Purposeful AI

AI- Going Beyond Labor Substitution to Data-Driven Experiences

June 7, 2017 at 5:34 AM | Approx. reading time 5 mins.

Many enterprises fail to capitalize on the potential that artificial intelligence and automation have to offer by equating it with labor substitution. For instance, I was recently interacting with the client team of a large bank. Their target was to reduce costs of internal and customer transactions by implementing 500-600 Robotic Process Automation (RPA) bots in a single year. They had already tried doing this with a toolset they had invested in, but were unable to meet the target. A few questions on overall process design revealed that they had not really thought through their plan. For instance, they had identified 50 use cases for immediate automation since these had a large number of people associated with them. However, the company did not know how to systematically identify new problem opportunities in the enterprise. I encountered a similar situation in a large manufacturer that was looking at IT outsourcing. They were keen to learn how artificial intelligence (AI) could help them automate work drivers and outsource the rest of the work. A retail customer, on the other hand, had already implemented RPA but needed assistance to leverage AI to respond to evolving consumer expectations.

Consistently engaging in problem finding can be a struggle for enterprises, especially if they do not refer to the data existing within the enterprise. Many of today's enterprises find themselves overwhelmed by data. Unlocking the right data and making it available across the board gives users the opportunity to engage with stakeholders in a more meaningful way than ever before.

Adopting the right approach to AI and automation is crucial in data-driven enterprises. Here are a few pointers that should help you set off on the right course.

Process discovery and design

In the automation journey, the obviously manual processes are the first to be identified. However, rather than a one-time activity, it is necessary to continuously identify automatable processes. For instance, the bank I wrote about earlier was shown how to deploy a 'problem finder' probe by Infosys. The probe unearthed insights on how end-users worked with the current enterprise resources. This enabled the enterprise to identify areas of redundancy and optimization. Sometimes, analytics from these probes indicate that the enterprise needs to digitize their operations more comprehensively, and capture data from their customer interactions, supply chain, equipment, and internal processes to make the right decisions.

In process discovery and design, enterprises have the opportunity to completely reimagine a customer engagement - right from the way data is generated, collected, organized and acted upon. In a retail scenario, it would require knowledge about the brand a customer likes, when the product needs to be replenished, ordering it for the customer in the right amount and variant through a virtual assistant, and placing the order with the right retailer.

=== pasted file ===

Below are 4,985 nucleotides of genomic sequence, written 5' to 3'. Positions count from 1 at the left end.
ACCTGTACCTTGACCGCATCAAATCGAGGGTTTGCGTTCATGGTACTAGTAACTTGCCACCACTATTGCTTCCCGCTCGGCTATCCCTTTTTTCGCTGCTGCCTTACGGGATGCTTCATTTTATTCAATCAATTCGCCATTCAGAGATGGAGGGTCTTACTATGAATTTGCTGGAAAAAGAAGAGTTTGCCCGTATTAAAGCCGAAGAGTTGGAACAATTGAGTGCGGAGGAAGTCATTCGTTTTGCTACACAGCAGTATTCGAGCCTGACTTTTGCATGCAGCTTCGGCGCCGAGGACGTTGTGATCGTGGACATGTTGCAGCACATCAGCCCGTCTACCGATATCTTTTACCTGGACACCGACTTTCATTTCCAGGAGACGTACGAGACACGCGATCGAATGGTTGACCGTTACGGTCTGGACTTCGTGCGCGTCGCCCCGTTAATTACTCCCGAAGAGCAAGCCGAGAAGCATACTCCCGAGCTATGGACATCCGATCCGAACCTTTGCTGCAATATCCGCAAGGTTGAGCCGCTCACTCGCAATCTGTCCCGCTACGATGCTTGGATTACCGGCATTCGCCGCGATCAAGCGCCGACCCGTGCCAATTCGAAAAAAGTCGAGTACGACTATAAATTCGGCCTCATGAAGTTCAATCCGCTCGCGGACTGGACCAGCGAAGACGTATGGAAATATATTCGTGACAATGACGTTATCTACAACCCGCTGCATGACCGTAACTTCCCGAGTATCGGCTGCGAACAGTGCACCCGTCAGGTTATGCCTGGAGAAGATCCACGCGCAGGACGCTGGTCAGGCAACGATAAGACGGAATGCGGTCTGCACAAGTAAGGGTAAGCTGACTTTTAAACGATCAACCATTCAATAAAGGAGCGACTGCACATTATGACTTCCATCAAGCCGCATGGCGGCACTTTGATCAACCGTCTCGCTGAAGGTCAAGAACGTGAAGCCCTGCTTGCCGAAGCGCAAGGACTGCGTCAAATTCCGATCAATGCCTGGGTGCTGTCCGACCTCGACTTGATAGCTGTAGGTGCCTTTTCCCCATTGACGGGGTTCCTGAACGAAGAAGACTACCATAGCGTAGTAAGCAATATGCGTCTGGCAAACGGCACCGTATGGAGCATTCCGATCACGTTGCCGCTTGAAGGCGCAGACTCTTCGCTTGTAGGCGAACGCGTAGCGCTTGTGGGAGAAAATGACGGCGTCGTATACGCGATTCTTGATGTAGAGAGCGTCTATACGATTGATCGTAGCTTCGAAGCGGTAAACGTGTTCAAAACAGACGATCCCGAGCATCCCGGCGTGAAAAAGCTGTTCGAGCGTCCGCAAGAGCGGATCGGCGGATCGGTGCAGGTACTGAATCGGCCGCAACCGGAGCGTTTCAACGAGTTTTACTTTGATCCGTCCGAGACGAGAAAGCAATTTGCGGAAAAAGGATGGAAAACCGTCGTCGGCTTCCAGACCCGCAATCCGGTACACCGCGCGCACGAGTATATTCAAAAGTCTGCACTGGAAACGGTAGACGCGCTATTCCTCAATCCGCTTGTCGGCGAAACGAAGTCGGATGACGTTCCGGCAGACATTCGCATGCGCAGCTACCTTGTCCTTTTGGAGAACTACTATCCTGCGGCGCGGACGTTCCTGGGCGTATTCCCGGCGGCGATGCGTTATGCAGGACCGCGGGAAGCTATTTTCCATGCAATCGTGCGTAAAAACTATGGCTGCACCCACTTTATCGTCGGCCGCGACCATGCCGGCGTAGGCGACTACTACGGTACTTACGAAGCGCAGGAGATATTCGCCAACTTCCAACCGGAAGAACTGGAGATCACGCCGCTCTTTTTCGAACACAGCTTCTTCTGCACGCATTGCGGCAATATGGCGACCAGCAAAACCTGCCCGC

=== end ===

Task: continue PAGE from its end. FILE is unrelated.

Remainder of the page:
Operational execution in automation process design

Enterprises must plan on how to respond to scenarios where robots repeatedly fail. Robots may fail due to changing business processes, and redundancy of the past method of resolving transactions. A scalable method of recording changes in business processes based on actual data, and maintaining a digitized reference-able knowledge hub of the initial process as well as changes, can prevent this.

In industries where enterprises rely on a standardized set of data for decision-making, introducing fresh orthogonal data (data that can be used without considering its effects on other program functions) to supplement data sets already in use can change the basis of a product design and experience. This is how, for example, a large CPG enterprise can identify anomalies in the customer sentiment towards their product, and a positive sentiment towards the competition. This opens up an opportunity for possible change in the customer's product experience.

The senior executives of the large bank with whom I was interacting were impressed by the scalable and repeatable ways of introducing data gathering probes into the various sources of truth, and how these could discover automation opportunities across business and IT operations.

Driving next-generation operating models

In the case of IT outsourcing that the manufacturing client was considering, an AI system of systems could completely reimagine their current model of executing IT programs. The erstwhile 'people only' model can be replaced by a 'people + software' model. So what does this mean? The new operating model could enable 'robot personas' to do the work, and augment it with human personas wherever needed. For instance, the role of an Oracle database administrator in an IT outsourcing deal can be fulfilled by a 'robot DBA' avatar. There can be a similar robot meeting the requirements in an infrastructure scenario or as a 'procurement specialist' in a sourcing-and-procurement business process function.

In conclusion, organizations preparing to automate need to adopt a sustainable process design. Knowledge gained from their current data-driven experience is key to building an automation-based foundation. This knowledge is the fabric of the enterprise. It constantly evolves and learns from past decisions so that evidence-based decision-making gets better with every passing day.